CURRENT EXHIBITIONS

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Conversations Masterworks from the Collection

This selection of works from our permanent collection aims to convey something of its current breadth, taking particular pleasure in placing apparently disparate works in creative conversation with one another.  Featuring works by Kenojuak Ashevak, Rebecca Belmore, Edward Burtynsky, Franklin Carmichael, Emily Carr, Kim Dorland, Sorel Etrog, Paterson Ewen, Lawren Harris, Prudence Heward, Gershon Iskowitz, A.Y. Jackson, Cornelius Krieghoff, Jean Paul Lemieux, Arthur Lismer, An Te Liu, Zachari Logan, Helen McNicoll, David Ruben Piqtoukun, David Milne, Michael Snow, Tom Thomson and others.

Ghosts of Canoe Lake: New Work by Marcel Dzama

Ghosts of Canoe Lake: New Work by Marcel Dzama December 9, 2023 – June 9, 2024 About the Exhibition Marcel Dzama's delicate and fantastical drawings made with ink, watercolour paint and root beer catapulted the Winnipeg-born artist to international fame in the late 1990s. Since then, [...]

Bertram Brooker: When We Awake!

This exhibition examines the career of Bertram Brooker (1888–1955), the first Canadian artist to exhibit abstract paintings, in 1927. Curated by Michael Parke-Taylor, the exhibition is the first comprehensive presentation of Brooker’s oeuvre in almost half a century, gathering his diverse work in painting, drawing, and sculpture and highlighting his activities as one of the country’s leading art critics and journalists. The exhibition emphasizes Brooker’s variety in style and subject matter, and includes lyrical abstractions, exacting realistic nudes, geometric cubist still-lifes, and surreal graphic illustrations. Bertram Brooker: When We Awake! offers a rare vantage point on a pivotal figure in Canadian cultural history.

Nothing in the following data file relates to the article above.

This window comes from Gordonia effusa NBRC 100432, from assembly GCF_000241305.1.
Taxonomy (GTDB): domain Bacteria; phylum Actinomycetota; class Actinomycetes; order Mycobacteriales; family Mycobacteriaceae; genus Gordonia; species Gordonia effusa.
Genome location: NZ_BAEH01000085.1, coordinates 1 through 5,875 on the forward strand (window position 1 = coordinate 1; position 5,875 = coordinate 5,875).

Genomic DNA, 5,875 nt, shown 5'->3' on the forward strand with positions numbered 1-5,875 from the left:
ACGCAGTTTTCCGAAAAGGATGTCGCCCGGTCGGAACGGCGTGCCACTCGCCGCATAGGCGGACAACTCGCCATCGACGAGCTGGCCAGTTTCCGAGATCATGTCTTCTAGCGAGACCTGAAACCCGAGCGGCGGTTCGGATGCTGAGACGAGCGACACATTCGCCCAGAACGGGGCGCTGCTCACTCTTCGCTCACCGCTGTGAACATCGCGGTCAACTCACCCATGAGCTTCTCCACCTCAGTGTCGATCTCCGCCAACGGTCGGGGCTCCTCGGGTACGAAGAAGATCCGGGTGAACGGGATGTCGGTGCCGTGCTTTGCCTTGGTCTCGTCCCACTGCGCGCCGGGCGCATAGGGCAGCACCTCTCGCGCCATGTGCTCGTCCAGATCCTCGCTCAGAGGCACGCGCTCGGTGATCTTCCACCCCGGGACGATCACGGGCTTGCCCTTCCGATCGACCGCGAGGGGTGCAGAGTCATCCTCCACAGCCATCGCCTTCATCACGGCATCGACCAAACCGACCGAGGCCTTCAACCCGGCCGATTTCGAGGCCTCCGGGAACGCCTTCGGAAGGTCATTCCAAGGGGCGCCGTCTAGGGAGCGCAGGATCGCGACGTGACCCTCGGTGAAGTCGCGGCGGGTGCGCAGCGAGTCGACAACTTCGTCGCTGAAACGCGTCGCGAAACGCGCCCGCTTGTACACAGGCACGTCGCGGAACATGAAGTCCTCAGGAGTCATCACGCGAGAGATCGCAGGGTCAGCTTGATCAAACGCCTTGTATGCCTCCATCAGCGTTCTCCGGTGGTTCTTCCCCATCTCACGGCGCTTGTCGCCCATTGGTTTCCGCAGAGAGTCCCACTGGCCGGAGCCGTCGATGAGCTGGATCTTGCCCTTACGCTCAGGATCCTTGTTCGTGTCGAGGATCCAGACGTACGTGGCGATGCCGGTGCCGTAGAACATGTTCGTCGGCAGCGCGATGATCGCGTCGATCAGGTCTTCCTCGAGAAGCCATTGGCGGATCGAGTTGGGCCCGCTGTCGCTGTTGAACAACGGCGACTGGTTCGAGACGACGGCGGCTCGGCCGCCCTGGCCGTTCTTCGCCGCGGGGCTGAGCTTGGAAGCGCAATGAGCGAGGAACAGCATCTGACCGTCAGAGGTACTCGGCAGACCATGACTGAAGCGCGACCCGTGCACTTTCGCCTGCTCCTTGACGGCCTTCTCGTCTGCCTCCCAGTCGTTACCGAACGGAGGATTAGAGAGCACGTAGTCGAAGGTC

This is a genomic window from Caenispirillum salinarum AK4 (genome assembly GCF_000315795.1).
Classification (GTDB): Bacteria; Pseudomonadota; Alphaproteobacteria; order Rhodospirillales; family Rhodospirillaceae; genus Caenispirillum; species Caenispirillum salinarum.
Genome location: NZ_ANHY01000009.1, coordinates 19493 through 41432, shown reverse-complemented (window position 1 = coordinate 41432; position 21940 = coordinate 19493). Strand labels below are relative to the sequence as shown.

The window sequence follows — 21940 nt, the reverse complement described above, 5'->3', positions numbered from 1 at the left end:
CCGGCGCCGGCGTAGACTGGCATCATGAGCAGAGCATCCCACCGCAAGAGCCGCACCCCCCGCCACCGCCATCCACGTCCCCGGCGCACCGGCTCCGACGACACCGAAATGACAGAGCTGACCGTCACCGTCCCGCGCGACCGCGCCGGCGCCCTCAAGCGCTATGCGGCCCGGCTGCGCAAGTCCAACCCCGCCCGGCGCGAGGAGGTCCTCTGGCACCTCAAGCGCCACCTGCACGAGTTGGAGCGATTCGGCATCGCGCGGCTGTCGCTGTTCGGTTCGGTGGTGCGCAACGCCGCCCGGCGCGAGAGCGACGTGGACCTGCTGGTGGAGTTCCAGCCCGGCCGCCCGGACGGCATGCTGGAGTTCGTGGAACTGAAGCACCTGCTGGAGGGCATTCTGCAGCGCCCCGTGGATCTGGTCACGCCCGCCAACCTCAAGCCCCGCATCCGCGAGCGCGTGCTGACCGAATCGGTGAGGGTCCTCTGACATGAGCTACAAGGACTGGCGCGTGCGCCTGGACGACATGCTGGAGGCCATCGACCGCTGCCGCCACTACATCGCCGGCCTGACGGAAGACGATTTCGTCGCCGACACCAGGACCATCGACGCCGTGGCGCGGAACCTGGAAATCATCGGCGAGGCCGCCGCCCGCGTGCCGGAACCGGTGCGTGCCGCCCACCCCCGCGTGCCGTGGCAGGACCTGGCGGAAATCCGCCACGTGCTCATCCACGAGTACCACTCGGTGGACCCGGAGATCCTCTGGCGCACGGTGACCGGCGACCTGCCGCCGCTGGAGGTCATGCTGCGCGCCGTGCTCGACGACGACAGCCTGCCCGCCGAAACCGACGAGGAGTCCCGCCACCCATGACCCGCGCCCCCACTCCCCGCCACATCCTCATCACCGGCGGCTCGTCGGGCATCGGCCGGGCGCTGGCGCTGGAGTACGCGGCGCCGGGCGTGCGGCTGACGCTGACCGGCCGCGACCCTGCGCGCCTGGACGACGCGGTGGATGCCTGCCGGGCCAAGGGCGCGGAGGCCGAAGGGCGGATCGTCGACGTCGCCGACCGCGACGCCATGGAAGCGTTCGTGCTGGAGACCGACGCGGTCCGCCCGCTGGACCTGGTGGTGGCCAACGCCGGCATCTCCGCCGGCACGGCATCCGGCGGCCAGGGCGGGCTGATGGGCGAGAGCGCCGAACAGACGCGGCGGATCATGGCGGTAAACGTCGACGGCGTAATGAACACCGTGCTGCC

People of the Watershed: Photographs by John Macfie

This exhibition includes more than 100 photographs taken by John Macfie (1925–2018), a settler trapline manager who worked in Northern Ontario in the 1950s and 1960s. Macfie travelled with a camera, recording life in Anishinaabe, Cree, and Anisininew communities during a period of intense and rapid change. The people and places of Attawapiskat, Sandy Lake, Mattagami, and other communities across the Hudson's Bay watershed are revealed through his lens in ways that emphasize the warmth and continuity of community life. Curated by nîpisîhkopâwiyiniw (Willow Cree) curator, writer, journalist, cultural advocate, and commentator Paul Seesequasis, the exhibition centers the lives and resiliency of the Indigenous people represented, many of whom have been identified by Macfie and Seesequasis.